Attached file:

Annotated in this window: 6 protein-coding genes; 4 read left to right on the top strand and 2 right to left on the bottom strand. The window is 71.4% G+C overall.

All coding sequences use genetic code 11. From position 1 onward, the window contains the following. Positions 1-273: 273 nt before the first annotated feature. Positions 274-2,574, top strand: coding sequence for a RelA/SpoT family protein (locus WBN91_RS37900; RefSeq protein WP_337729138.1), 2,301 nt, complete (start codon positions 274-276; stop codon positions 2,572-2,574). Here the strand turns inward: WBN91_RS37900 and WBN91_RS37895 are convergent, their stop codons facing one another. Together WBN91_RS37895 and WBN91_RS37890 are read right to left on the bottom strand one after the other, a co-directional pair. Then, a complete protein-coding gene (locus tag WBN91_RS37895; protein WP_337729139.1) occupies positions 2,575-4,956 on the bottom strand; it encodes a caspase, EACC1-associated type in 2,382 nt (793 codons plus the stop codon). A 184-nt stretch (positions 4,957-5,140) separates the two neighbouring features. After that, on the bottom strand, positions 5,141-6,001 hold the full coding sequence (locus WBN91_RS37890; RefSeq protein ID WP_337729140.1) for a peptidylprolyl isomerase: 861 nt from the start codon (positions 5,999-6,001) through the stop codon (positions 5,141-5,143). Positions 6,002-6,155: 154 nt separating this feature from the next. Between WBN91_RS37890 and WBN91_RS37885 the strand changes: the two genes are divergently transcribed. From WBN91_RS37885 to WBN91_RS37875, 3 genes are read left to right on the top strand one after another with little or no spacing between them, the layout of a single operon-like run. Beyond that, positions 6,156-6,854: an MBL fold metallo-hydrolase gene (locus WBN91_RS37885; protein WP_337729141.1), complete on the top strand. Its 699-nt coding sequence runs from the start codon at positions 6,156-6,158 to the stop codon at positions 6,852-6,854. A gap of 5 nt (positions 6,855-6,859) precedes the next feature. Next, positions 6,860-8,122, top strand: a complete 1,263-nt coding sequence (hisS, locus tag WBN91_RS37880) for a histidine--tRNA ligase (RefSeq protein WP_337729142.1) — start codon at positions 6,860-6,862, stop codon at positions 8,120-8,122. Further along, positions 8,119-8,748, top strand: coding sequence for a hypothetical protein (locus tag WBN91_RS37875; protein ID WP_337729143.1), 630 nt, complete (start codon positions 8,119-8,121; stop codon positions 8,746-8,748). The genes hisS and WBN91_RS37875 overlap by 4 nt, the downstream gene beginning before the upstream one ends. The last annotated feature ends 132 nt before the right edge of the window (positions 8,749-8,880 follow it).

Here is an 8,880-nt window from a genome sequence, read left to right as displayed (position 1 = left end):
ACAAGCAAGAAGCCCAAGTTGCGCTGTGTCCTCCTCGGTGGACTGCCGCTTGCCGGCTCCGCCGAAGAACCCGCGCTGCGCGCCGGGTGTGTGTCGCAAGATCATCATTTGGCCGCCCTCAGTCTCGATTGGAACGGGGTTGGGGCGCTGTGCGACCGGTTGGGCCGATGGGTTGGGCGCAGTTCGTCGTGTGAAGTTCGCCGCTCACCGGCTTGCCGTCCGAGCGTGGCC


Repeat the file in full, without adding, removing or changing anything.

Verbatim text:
Annotated in this window: 6 protein-coding genes; 4 read left to right on the top strand and 2 right to left on the bottom strand. The window is 71.4% G+C overall.

All coding sequences use genetic code 11. From position 1 onward, the window contains the following. Positions 1-273: 273 nt before the first annotated feature. Positions 274-2,574, top strand: coding sequence for a RelA/SpoT family protein (locus WBN91_RS37900; RefSeq protein WP_337729138.1), 2,301 nt, complete (start codon positions 274-276; stop codon positions 2,572-2,574). Here the strand turns inward: WBN91_RS37900 and WBN91_RS37895 are convergent, their stop codons facing one another. Together WBN91_RS37895 and WBN91_RS37890 are read right to left on the bottom strand one after the other, a co-directional pair. Then, a complete protein-coding gene (locus tag WBN91_RS37895; protein WP_337729139.1) occupies positions 2,575-4,956 on the bottom strand; it encodes a caspase, EACC1-associated type in 2,382 nt (793 codons plus the stop codon). A 184-nt stretch (positions 4,957-5,140) separates the two neighbouring features. After that, on the bottom strand, positions 5,141-6,001 hold the full coding sequence (locus WBN91_RS37890; RefSeq protein ID WP_337729140.1) for a peptidylprolyl isomerase: 861 nt from the start codon (positions 5,999-6,001) through the stop codon (positions 5,141-5,143). Positions 6,002-6,155: 154 nt separating this feature from the next. Between WBN91_RS37890 and WBN91_RS37885 the strand changes: the two genes are divergently transcribed. From WBN91_RS37885 to WBN91_RS37875, 3 genes are read left to right on the top strand one after another with little or no spacing between them, the layout of a single operon-like run. Beyond that, positions 6,156-6,854: an MBL fold metallo-hydrolase gene (locus WBN91_RS37885; protein WP_337729141.1), complete on the top strand. Its 699-nt coding sequence runs from the start codon at positions 6,156-6,158 to the stop codon at positions 6,852-6,854. A gap of 5 nt (positions 6,855-6,859) precedes the next feature. Next, positions 6,860-8,122, top strand: a complete 1,263-nt coding sequence (hisS, locus tag WBN91_RS37880) for a histidine--tRNA ligase (RefSeq protein WP_337729142.1) — start codon at positions 6,860-6,862, stop codon at positions 8,120-8,122. Further along, positions 8,119-8,748, top strand: coding sequence for a hypothetical protein (locus tag WBN91_RS37875; protein ID WP_337729143.1), 630 nt, complete (start codon positions 8,119-8,121; stop codon positions 8,746-8,748). The genes hisS and WBN91_RS37875 overlap by 4 nt, the downstream gene beginning before the upstream one ends. The last annotated feature ends 132 nt before the right edge of the window (positions 8,749-8,880 follow it).

Here is an 8,880-nt window from a genome sequence, read left to right as displayed (position 1 = left end):
ACAAGCAAGAAGCCCAAGTTGCGCTGTGTCCTCCTCGGTGGACTGCCGCTTGCCGGCTCCGCCGAAGAACCCGCGCTGCGCGCCGGGTGTGTGTCGCAAGATCATCATTTGGCCGCCCTCAGTCTCGATTGGAACGGGGTTGGGGCGCTGTGCGACCGGTTGGGCCGATGGGTTGGGCGCAGTTCGTCGTGTGAAGTTCGCCGCTCACCGGCTTGCCGTCCGAGCGTGGCC